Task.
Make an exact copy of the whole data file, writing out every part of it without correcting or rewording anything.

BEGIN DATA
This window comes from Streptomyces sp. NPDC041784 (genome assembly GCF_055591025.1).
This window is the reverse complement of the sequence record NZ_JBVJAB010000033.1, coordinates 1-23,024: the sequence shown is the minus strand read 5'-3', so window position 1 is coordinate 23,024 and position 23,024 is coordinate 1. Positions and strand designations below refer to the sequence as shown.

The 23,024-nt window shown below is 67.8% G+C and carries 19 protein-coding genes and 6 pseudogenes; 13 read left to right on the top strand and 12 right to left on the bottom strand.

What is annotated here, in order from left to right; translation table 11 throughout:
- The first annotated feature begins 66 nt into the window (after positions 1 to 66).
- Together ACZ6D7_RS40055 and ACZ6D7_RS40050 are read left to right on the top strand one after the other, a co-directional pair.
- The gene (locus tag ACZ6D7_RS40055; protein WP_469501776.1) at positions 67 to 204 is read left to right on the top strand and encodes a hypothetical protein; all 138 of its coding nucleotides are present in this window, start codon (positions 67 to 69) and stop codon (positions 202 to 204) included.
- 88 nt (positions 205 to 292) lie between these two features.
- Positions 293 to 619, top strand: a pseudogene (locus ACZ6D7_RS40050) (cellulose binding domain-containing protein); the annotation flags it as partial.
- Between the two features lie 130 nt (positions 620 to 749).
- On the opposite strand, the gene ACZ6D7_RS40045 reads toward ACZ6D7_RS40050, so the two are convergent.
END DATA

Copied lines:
This window comes from Streptomyces sp. NPDC041784 (genome assembly GCF_055591025.1).
This window is the reverse complement of the sequence record NZ_JBVJAB010000033.1, coordinates 1-23,024: the sequence shown is the minus strand read 5'-3', so window position 1 is coordinate 23,024 and position 23,024 is coordinate 1. Positions and strand designations below refer to the sequence as shown.

The 23,024-nt window shown below is 67.8% G+C and carries 19 protein-coding genes and 6 pseudogenes; 13 read left to right on the top strand and 12 right to left on the bottom strand.

What is annotated here, in order from left to right; translation table 11 throughout:
- The first annotated feature begins 66 nt into the window (after positions 1 to 66).
- Together ACZ6D7_RS40055 and ACZ6D7_RS40050 are read left to right on the top strand one after the other, a co-directional pair.
- The gene (locus tag ACZ6D7_RS40055; protein WP_469501776.1) at positions 67 to 204 is read left to right on the top strand and encodes a hypothetical protein; all 138 of its coding nucleotides are present in this window, start codon (positions 67 to 69) and stop codon (positions 202 to 204) included.
- 88 nt (positions 205 to 292) lie between these two features.
- Positions 293 to 619, top strand: a pseudogene (locus ACZ6D7_RS40050) (cellulose binding domain-containing protein); the annotation flags it as partial.
- Between the two features lie 130 nt (positions 620 to 749).
- On the opposite strand, the gene ACZ6D7_RS40045 reads toward ACZ6D7_RS40050, so the two are convergent.